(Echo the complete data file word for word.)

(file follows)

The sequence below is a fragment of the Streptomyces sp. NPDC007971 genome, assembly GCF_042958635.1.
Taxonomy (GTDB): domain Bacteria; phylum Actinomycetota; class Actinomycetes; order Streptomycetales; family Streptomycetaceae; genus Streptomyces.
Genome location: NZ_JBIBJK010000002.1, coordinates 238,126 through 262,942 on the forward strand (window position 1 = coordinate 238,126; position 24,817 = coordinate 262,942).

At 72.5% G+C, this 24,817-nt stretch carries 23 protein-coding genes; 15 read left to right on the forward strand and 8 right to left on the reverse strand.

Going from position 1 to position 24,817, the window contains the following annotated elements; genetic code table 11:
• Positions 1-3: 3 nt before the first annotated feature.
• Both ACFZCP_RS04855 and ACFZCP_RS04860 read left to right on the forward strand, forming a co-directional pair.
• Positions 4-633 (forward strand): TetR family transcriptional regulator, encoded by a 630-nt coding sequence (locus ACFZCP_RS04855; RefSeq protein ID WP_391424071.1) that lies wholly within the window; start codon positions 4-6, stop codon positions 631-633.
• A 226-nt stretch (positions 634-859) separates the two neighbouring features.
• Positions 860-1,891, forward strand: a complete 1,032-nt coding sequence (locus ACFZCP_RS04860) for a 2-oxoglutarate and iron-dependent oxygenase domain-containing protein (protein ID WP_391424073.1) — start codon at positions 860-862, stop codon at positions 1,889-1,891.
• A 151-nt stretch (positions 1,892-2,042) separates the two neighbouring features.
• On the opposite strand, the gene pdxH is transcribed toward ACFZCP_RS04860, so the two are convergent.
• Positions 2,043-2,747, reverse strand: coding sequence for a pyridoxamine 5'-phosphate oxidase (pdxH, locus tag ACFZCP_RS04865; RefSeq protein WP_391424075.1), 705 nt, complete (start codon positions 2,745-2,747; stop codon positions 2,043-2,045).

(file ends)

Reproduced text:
The sequence below is a fragment of the Streptomyces sp. NPDC007971 genome, assembly GCF_042958635.1.
Taxonomy (GTDB): domain Bacteria; phylum Actinomycetota; class Actinomycetes; order Streptomycetales; family Streptomycetaceae; genus Streptomyces.
Genome location: NZ_JBIBJK010000002.1, coordinates 238,126 through 262,942 on the forward strand (window position 1 = coordinate 238,126; position 24,817 = coordinate 262,942).

At 72.5% G+C, this 24,817-nt stretch carries 23 protein-coding genes; 15 read left to right on the forward strand and 8 right to left on the reverse strand.

Going from position 1 to position 24,817, the window contains the following annotated elements; genetic code table 11:
• Positions 1-3: 3 nt before the first annotated feature.
• Both ACFZCP_RS04855 and ACFZCP_RS04860 read left to right on the forward strand, forming a co-directional pair.
• Positions 4-633 (forward strand): TetR family transcriptional regulator, encoded by a 630-nt coding sequence (locus ACFZCP_RS04855; RefSeq protein ID WP_391424071.1) that lies wholly within the window; start codon positions 4-6, stop codon positions 631-633.
• A 226-nt stretch (positions 634-859) separates the two neighbouring features.
• Positions 860-1,891, forward strand: a complete 1,032-nt coding sequence (locus ACFZCP_RS04860) for a 2-oxoglutarate and iron-dependent oxygenase domain-containing protein (protein ID WP_391424073.1) — start codon at positions 860-862, stop codon at positions 1,889-1,891.
• A 151-nt stretch (positions 1,892-2,042) separates the two neighbouring features.
• On the opposite strand, the gene pdxH is transcribed toward ACFZCP_RS04860, so the two are convergent.
• Positions 2,043-2,747, reverse strand: coding sequence for a pyridoxamine 5'-phosphate oxidase (pdxH, locus tag ACFZCP_RS04865; RefSeq protein WP_391424075.1), 705 nt, complete (start codon positions 2,745-2,747; stop codon positions 2,043-2,045).